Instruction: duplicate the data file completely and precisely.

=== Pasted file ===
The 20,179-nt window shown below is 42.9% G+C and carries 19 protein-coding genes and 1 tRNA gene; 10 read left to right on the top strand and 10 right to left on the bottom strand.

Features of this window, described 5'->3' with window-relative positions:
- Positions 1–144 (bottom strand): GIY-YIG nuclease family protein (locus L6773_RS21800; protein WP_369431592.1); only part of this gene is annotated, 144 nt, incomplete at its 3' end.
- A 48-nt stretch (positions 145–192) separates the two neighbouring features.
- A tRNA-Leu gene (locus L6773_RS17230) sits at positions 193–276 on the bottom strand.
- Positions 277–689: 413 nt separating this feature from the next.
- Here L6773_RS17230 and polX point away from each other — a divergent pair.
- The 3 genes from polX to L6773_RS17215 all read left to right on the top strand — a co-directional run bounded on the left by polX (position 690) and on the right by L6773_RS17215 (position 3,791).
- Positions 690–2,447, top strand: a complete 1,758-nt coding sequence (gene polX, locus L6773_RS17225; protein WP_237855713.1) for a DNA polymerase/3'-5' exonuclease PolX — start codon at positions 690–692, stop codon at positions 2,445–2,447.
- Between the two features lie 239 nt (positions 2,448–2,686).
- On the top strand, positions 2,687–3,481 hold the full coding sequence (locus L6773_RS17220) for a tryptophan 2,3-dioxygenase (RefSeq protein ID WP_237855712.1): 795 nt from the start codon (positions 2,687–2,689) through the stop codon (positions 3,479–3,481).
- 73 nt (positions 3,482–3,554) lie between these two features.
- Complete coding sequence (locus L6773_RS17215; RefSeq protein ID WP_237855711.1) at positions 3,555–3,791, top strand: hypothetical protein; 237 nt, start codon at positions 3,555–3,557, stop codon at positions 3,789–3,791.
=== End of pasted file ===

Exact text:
The 20,179-nt window shown below is 42.9% G+C and carries 19 protein-coding genes and 1 tRNA gene; 10 read left to right on the top strand and 10 right to left on the bottom strand.

Features of this window, described 5'->3' with window-relative positions:
- Positions 1–144 (bottom strand): GIY-YIG nuclease family protein (locus L6773_RS21800; protein WP_369431592.1); only part of this gene is annotated, 144 nt, incomplete at its 3' end.
- A 48-nt stretch (positions 145–192) separates the two neighbouring features.
- A tRNA-Leu gene (locus L6773_RS17230) sits at positions 193–276 on the bottom strand.
- Positions 277–689: 413 nt separating this feature from the next.
- Here L6773_RS17230 and polX point away from each other — a divergent pair.
- The 3 genes from polX to L6773_RS17215 all read left to right on the top strand — a co-directional run bounded on the left by polX (position 690) and on the right by L6773_RS17215 (position 3,791).
- Positions 690–2,447, top strand: a complete 1,758-nt coding sequence (gene polX, locus L6773_RS17225; protein WP_237855713.1) for a DNA polymerase/3'-5' exonuclease PolX — start codon at positions 690–692, stop codon at positions 2,445–2,447.
- Between the two features lie 239 nt (positions 2,448–2,686).
- On the top strand, positions 2,687–3,481 hold the full coding sequence (locus L6773_RS17220) for a tryptophan 2,3-dioxygenase (RefSeq protein ID WP_237855712.1): 795 nt from the start codon (positions 2,687–2,689) through the stop codon (positions 3,479–3,481).
- 73 nt (positions 3,482–3,554) lie between these two features.
- Complete coding sequence (locus L6773_RS17215; RefSeq protein ID WP_237855711.1) at positions 3,555–3,791, top strand: hypothetical protein; 237 nt, start codon at positions 3,555–3,557, stop codon at positions 3,789–3,791.